Saturday, March 30, 2013

Sorry 'Bout That

Earlier I used my blog for a minor rant that I have since removed.  I was completely aggravated about not being able to find things in retail establishments like we used to be able to find and how the internet, Pinterest and Facebook were ruining us as a  society.  Pinterest makes us long for things and places that, for the most part, are unattainable for just average people.  I believe that Facebook has disintegrated into a venue for politics, religion and arguments mostly about one  or the other.  I don't like to argue -- it makes me nervous.  The internet has given us the gift of instant gratification -- information now, the ability to purchase most of whatever we want now, the ability to communicate instantaneously.  As a result we have lost the sophistication and grace and, to some extent the ability, to pen a note, to go on long shopping trips where we buy nice handkerchiefs and lunch in classy department store restaurants,  to go into a store and actually find what we are looking for -- nice stationery, little girl's under slips, heaven forbid, gloves! 





Ah, yes, it is time for me to get my foot out of the last century and carry on with the here and now -- to accept that we will never again wear gloves except for winter items and it is highly unlikely that any childish tears will be wiped away with a beautifully embroidered Irish linen hanky.  I need to realize that "times they are a'changing" (thanks BD) and move on but lunch in a classy department store restaurant sure sounds nice.


Reading Update

First off, I got flowers! I GOT FLOWERS for absolutely no reason! Yellow roses, my favorite because I am, after all, a Texas gal!  Ok, I just had to share.  Back to the books.

I have completed two books for my challenges this week.  The first one, a gift from my daughter, is The Cross Country Quilters by Jenifer Chiaverini, the third in the Elm Creek Quilt series.  The second was a 1959 Bobbsey Twin book entitled The Bobbsey Twins at London Tower.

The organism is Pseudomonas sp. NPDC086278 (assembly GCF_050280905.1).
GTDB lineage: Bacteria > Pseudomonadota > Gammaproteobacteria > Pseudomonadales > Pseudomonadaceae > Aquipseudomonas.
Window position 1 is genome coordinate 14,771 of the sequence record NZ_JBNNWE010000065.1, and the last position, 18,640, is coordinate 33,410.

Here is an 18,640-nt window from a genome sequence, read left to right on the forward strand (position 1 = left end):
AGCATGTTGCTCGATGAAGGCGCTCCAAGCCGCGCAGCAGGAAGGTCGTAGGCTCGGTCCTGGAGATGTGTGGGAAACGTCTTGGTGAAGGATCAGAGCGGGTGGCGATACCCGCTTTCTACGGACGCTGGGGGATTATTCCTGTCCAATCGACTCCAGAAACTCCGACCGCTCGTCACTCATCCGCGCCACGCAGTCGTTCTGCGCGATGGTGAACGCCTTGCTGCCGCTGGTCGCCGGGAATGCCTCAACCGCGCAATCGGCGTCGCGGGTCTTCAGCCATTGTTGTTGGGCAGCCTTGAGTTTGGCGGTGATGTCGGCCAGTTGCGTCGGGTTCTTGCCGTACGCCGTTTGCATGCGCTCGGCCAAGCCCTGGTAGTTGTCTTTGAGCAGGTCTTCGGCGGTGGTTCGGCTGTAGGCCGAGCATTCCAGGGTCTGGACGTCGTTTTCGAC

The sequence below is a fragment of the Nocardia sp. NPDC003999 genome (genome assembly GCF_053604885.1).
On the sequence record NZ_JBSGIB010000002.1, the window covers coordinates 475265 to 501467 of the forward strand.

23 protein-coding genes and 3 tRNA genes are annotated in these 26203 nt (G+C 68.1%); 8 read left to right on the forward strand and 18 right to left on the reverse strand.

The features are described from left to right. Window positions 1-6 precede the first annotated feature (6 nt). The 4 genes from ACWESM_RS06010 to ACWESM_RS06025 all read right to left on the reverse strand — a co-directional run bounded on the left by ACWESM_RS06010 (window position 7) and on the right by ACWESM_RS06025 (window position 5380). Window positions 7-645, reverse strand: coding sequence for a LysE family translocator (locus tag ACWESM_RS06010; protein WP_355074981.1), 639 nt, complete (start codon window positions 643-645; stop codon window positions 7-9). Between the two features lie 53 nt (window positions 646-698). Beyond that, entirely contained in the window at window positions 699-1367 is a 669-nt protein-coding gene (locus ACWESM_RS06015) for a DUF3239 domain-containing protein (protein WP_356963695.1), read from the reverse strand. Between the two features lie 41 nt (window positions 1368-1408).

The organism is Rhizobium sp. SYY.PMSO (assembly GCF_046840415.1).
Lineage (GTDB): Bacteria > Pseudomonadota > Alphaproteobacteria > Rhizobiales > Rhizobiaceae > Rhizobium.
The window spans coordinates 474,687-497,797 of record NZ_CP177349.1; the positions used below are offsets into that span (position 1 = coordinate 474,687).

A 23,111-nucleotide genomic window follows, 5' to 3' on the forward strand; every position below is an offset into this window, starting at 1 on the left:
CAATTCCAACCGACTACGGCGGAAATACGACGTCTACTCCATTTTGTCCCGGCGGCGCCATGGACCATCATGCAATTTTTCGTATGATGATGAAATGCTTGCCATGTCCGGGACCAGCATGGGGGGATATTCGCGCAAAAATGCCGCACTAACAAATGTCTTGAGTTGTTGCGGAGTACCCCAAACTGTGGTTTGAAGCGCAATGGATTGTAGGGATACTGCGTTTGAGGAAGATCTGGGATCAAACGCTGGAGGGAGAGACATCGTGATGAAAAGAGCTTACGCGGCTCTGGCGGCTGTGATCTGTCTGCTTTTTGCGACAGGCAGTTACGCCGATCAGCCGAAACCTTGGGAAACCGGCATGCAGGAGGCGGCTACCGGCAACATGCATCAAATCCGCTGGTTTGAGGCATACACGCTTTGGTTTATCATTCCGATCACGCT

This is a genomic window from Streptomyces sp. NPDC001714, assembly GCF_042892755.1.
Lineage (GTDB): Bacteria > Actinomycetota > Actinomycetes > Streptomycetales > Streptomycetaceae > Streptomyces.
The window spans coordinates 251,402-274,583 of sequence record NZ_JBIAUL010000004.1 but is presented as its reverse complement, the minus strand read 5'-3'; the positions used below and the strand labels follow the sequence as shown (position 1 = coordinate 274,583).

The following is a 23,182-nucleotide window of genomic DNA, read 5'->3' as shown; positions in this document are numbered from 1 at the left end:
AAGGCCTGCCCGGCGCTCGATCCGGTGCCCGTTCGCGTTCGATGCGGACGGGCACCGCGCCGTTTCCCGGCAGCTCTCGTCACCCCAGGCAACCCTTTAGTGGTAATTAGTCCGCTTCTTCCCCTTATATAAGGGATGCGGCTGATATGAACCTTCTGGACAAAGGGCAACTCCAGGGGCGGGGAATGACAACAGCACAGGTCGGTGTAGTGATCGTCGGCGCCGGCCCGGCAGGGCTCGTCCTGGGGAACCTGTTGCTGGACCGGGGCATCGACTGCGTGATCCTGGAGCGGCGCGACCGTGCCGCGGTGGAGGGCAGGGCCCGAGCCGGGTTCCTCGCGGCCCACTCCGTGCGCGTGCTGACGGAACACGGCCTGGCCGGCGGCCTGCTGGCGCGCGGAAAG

I started the Elm Creek series a couple of months ago after receiving the first book as a gift from my daughter and son-in-law.  These books are right up my alley as they deal with current events, contemporary problems, yet they do it with humor, camaraderie and determination. This book, like the prior one, explores the lives of several women, delving into their unique situations, their problems and solutions.  The underlying theme is their connection through their quilting and their association with Elm Creek Manor.  These women, from all different walks of life, have one connection -- quilting -- and that connection is all they need to provide friendship and support through all the ups and downs of their lives.  These books are realistic yet uplifting.  I can't wait to start the next in the series.

The second book I completed was The Bobbsey Twins at London Tower.  This was a re-read for the 2013 Pre-1960 Children's Challenge that I am participating in -- sort of.  This is only my second book so I am clearly not clipping along at a good pace.  At any rate, I received this book for Christmas when it first came out and had it read, even then, in a day.  I have always had a fondness for all things England -- it is my motherland, after all -- so this was of huge interest to me even back in 1959.  It involves the Bobbsey clan getting to go on a trip of a lifetime when their father had to represent his company at a convention in the UK.  Of course, there is a mystery involved that began near their home in  Lakeport and followed them all the way across the great pond to the UK where the pursuit of a couple of thieves continued.  Of course, the mystery was solved, the thieves apprehended and the family returned home feeling accomplished and pleased that they were able to help their friend, Mr. Warwick recover some of his property and they were able to acquire some special miniatures for the castle they built for the local children's hospital.  In re-reading these books in adulthood it is sort of comical that these children possess such adult characteristics and are so in control of situations that most children wouldn't be.  They aren't, for the most part, realistic but they are enjoyable for sure and this won't be my last re-read for this challenge.

So, with that, I am off to make potato salad for Easter supper and dust my furniture.  A Happy Easter to all!